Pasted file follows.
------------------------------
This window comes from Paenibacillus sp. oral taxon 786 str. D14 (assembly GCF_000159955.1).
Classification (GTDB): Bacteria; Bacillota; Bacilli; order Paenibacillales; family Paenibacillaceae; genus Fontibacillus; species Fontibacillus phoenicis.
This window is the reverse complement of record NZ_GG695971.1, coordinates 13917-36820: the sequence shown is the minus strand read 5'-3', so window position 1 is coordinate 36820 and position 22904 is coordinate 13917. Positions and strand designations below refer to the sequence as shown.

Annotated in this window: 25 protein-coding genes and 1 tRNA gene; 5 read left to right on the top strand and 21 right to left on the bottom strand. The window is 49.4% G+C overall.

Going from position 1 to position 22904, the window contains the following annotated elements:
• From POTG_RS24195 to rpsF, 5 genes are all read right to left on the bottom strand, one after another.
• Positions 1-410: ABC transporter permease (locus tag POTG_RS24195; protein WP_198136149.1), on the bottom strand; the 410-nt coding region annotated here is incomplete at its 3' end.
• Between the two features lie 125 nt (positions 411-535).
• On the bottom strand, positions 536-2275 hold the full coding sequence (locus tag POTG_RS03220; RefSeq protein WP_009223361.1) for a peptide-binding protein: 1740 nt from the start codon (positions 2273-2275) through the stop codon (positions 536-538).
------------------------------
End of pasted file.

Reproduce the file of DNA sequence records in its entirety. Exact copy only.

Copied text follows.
This window comes from Paenibacillus sp. oral taxon 786 str. D14 (assembly GCF_000159955.1).
Classification (GTDB): Bacteria; Bacillota; Bacilli; order Paenibacillales; family Paenibacillaceae; genus Fontibacillus; species Fontibacillus phoenicis.
This window is the reverse complement of record NZ_GG695971.1, coordinates 13917-36820: the sequence shown is the minus strand read 5'-3', so window position 1 is coordinate 36820 and position 22904 is coordinate 13917. Positions and strand designations below refer to the sequence as shown.

Annotated in this window: 25 protein-coding genes and 1 tRNA gene; 5 read left to right on the top strand and 21 right to left on the bottom strand. The window is 49.4% G+C overall.

Going from position 1 to position 22904, the window contains the following annotated elements:
• From POTG_RS24195 to rpsF, 5 genes are all read right to left on the bottom strand, one after another.
• Positions 1-410: ABC transporter permease (locus tag POTG_RS24195; protein WP_198136149.1), on the bottom strand; the 410-nt coding region annotated here is incomplete at its 3' end.
• Between the two features lie 125 nt (positions 411-535).
• On the bottom strand, positions 536-2275 hold the full coding sequence (locus tag POTG_RS03220; RefSeq protein WP_009223361.1) for a peptide-binding protein: 1740 nt from the start codon (positions 2273-2275) through the stop codon (positions 536-538).